Steamboat Springs The business with the most elite client list in Steamboat Springs just might be a local business you’ve never heard of.
Dave Lorenzen’s Sensor Solutions is tucked away in a west Steamboat light industrial park with barely a sign to announce its presence. But clients including Chrysler, John Deere and Caterpillar depend on the magnetic sensors designed and built right here in Steamboat by Sensor Solutions to help them ensure their own products are operating properly.
Magnetic sensors built by Sensor Solutions can be found on U.S. Navy nuclear submarines (don’t even ask what they do).
And there were Sensor Solutions products on board the SpaceX Falcon 9 rocket that delivered the Dragon spacecraft to its historic docking with the International Space Station in May. It was the first commercial spacecraft to achieve that mission.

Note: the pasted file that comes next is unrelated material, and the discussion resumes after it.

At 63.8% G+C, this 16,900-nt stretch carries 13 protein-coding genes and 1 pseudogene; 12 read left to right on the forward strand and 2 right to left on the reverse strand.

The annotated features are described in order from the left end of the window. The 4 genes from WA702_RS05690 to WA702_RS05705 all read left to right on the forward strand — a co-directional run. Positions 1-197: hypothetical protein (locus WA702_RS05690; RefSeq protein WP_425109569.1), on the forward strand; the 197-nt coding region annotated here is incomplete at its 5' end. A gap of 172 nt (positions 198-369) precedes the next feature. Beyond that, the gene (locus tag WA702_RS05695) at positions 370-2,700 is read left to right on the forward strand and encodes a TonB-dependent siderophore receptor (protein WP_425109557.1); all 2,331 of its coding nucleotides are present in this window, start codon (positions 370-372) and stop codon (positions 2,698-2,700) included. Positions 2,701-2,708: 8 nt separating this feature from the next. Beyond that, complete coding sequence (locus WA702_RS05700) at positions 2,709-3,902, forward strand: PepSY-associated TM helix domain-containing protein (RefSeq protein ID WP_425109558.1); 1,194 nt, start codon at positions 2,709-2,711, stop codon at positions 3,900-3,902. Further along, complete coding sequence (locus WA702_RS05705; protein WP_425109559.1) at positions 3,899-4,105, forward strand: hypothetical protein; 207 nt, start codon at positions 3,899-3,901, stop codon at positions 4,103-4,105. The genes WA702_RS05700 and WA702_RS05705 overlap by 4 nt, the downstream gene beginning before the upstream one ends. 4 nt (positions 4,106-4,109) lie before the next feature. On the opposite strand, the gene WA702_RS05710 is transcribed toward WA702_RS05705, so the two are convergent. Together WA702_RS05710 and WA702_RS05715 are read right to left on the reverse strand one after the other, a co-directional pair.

The struggling national economy has affected Sensor Solutions, but some of the business it lost in the past few years has been offset by other sectors of the economy.
“We’ve lost some business in construction-related industries, but our business in biomedical has tripled over that time,” Lorenzen said. “The world economy is a problem, but what’s been keeping us going is companies like Caterpillar and John Deere that are tied in globally.”
Lorenzen is the president of Sensor Solutions and has a degree in electrical engineering from the University of Wisconsin-Madison. He started his company in Summit County in the late 1990s and moved it to Steamboat in 2005. The company occupies about 6,000 square feet of uncluttered space in the Wescoin Meadows Building in Elk River Business Park. It’s about the right size, he said, for his company of 14 employees, with five engineers among them if you include the boss. Typically, there are two engineering students on staff from Colorado Mountain College's Alpine Campus.